What is Life Saving Rules ? | Konsultan Safety di Jakarta


1.Foreword

IOGP Member companies recognise the value of providing clear, simple, and consistent information regarding risks in the workplace and the proper use of barriers and safeguards to protect the workforce. In 2010 IOGP published a set of Life-Saving Rules to mitigate risk and reduce fatalities in the oil and gas industry. These were derived from analysis data reported to IOGP: 1484 fatal incidents (1991-2010) and 1173 high potential events (2000-2010). Following these simple rules could have prevented around 70% of these fatalities.

While member companies and others benefit from implementing their own programmes, there is greater clarity and effectiveness to be gained in standardising Life-Saving Rules across the industry. Over 80% of the workforce, and around 80% of fatalities, are contractor employees (Fig 1). Contractors are required to learn numerous process requirements for each client, even though the operating practices, activities, and risks are fundamentally the same.

The nine Life-Saving Rules are shown in Figure 2. These Rules focus on the activities which, through rigorous data analysis, have been shown to most likely result in fatalities. Each Rule consists of an icon and simple life-saving actions individuals can take to prevent a work related fatality.

In 2018, IOGP re-examined the applicability of the 2010 Rules against the most recent fatality data. With the revision of this report, IOGP launches a simplified set of Life-Saving Rules (Figure 2) to provide workers in the industry with the actions they can take to protect themselves and their colleagues from fatalities. With a reduced number of rules (nine reduced from 18), but still covering a similar scope, IOGP aims to improve the level of industry-wide adoption across the global oil and gas industry. Since 2008, 376 lives could have been potentially saved by following the revised IOGP Life-Saving Rules (See Appendix A for data analysis, Rule development, and applicability).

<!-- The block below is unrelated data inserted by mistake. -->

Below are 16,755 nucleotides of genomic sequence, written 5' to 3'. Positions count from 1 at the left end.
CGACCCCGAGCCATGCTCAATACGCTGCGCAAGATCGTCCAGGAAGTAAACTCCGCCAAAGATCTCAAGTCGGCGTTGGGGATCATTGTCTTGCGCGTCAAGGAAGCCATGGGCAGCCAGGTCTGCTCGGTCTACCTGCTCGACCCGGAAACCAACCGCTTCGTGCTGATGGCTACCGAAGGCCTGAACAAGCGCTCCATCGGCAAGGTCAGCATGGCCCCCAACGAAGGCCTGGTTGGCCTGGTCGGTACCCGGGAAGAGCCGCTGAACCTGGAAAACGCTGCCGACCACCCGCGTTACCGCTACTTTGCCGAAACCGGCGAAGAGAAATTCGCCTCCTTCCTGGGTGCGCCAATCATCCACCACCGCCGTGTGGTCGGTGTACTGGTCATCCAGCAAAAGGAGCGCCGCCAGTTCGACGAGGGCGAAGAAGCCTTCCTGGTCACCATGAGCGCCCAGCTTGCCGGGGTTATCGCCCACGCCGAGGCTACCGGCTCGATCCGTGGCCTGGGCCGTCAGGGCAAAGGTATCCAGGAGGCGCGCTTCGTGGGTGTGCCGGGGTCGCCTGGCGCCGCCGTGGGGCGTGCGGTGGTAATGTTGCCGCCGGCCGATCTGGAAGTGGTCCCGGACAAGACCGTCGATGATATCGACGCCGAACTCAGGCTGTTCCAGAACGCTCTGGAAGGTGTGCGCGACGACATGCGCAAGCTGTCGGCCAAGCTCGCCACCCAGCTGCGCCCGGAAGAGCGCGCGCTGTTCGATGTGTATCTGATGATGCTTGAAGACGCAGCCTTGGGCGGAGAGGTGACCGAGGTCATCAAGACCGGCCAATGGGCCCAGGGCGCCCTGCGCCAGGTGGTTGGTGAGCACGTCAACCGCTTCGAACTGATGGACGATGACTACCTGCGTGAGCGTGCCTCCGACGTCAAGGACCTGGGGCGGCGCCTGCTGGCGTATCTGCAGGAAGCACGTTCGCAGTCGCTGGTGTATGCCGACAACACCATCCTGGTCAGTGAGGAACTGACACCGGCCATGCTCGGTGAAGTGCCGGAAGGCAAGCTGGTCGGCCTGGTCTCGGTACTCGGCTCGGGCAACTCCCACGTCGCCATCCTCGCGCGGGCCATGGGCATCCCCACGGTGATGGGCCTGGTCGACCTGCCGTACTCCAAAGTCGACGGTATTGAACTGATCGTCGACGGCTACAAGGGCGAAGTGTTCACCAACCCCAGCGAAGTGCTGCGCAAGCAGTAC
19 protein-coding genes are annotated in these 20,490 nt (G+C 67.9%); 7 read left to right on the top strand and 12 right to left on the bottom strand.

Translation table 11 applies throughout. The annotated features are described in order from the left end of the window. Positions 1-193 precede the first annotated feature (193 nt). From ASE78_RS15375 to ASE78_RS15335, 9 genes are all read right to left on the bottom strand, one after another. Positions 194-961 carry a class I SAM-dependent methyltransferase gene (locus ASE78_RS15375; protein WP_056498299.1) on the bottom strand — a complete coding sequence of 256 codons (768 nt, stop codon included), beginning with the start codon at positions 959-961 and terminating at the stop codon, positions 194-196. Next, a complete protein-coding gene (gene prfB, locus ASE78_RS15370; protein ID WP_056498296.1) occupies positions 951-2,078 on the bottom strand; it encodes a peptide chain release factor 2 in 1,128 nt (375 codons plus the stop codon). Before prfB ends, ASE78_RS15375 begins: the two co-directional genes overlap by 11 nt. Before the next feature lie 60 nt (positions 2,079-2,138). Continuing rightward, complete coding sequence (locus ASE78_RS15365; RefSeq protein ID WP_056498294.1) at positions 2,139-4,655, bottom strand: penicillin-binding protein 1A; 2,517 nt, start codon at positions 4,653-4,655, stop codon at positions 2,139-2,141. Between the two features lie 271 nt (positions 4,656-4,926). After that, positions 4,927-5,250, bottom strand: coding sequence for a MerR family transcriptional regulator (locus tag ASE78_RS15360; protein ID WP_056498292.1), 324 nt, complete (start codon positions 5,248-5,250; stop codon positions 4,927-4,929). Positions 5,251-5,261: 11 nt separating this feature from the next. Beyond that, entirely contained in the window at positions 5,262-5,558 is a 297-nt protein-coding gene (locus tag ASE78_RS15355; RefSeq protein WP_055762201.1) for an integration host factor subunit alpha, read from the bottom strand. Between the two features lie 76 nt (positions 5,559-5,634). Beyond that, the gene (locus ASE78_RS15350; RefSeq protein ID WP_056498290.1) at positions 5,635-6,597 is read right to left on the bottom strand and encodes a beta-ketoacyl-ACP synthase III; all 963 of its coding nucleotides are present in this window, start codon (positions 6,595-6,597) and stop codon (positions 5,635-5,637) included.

The IOGP Life-Saving Rules are not intended to address all risks and hazards in the oil and gas industry; they are meant to draw attention to the activities most likely to lead to a fatality, and the life-saving actions over which an individual has control. The Rules are intended to support existing company management systems. They are not intended to replace company management systems, policies, safety training programmes, operating procedures, or work instructions, and in fact rely on this framework being in place. Standardisation of Life-Saving Rules across the oil and gas industry:

  • Enables better transfer of knowledge, experience and lessons learned
  • Increases individual awareness ownership of critical safeguards that prevent fatalities
  • Is a step towards an industry-wide common safety language
  • Improves clarity and allows consistent use by contractors and operators doing similar work across the world
  • To achieve the benefits of standardisation and prevent workforce fatalities, all 9 Rules should be adopted as written and not be modified or substituted; organisations should:

  • Adopt the IOGP Life-Saving Rules if they currently have no equivalent program
  • Transition to the revised IOGP Life-Saving Rules if using a different set of rules or if using the previous set of IOGP rules
  • Encourage joint ventures and partners to implement the revised IOGP LifeSaving Rules
  • Accept and encourage contractor use of the revised IOGP Life-Saving Rules
  • This document provides an introduction to the revised Rules, data analysis, and implementation guidance. Additional implementation resources are available from the IOGP website. IOGP Life-Saving Rules 7

    2.Implementing the Life-Saving Rules

    Standardisation of Life-Saving Rules simplifies training, aids compliance and understanding of critical safeguards, and helps transfer of experience and lessons learned. Effective industry wide implementation requires collaboration between operators, contractors, and subcontractors. To achieve the benefits of standardisation, all 9 Rules should be adopted as written and not be modified or substituted. It is accepted that operational risk profiles may differ, and the Rules may not address all an organisation’s fatality risks. In this case, companies are encouraged to manage these other risks through existing management systems or in other ways, e.g., campaigns, training, and workforce engagement, rather than creating additional Life-Saving Rules. It is important that the Rules are understood by all individuals, their supervisors, and their leaders, and that management have created the conditions necessary to enable everyone to follow the Rules.

    For further reading please contact Konsultan Safety at Ph. 081219844844 or ph./WA: 08111346468 or visit IOGP

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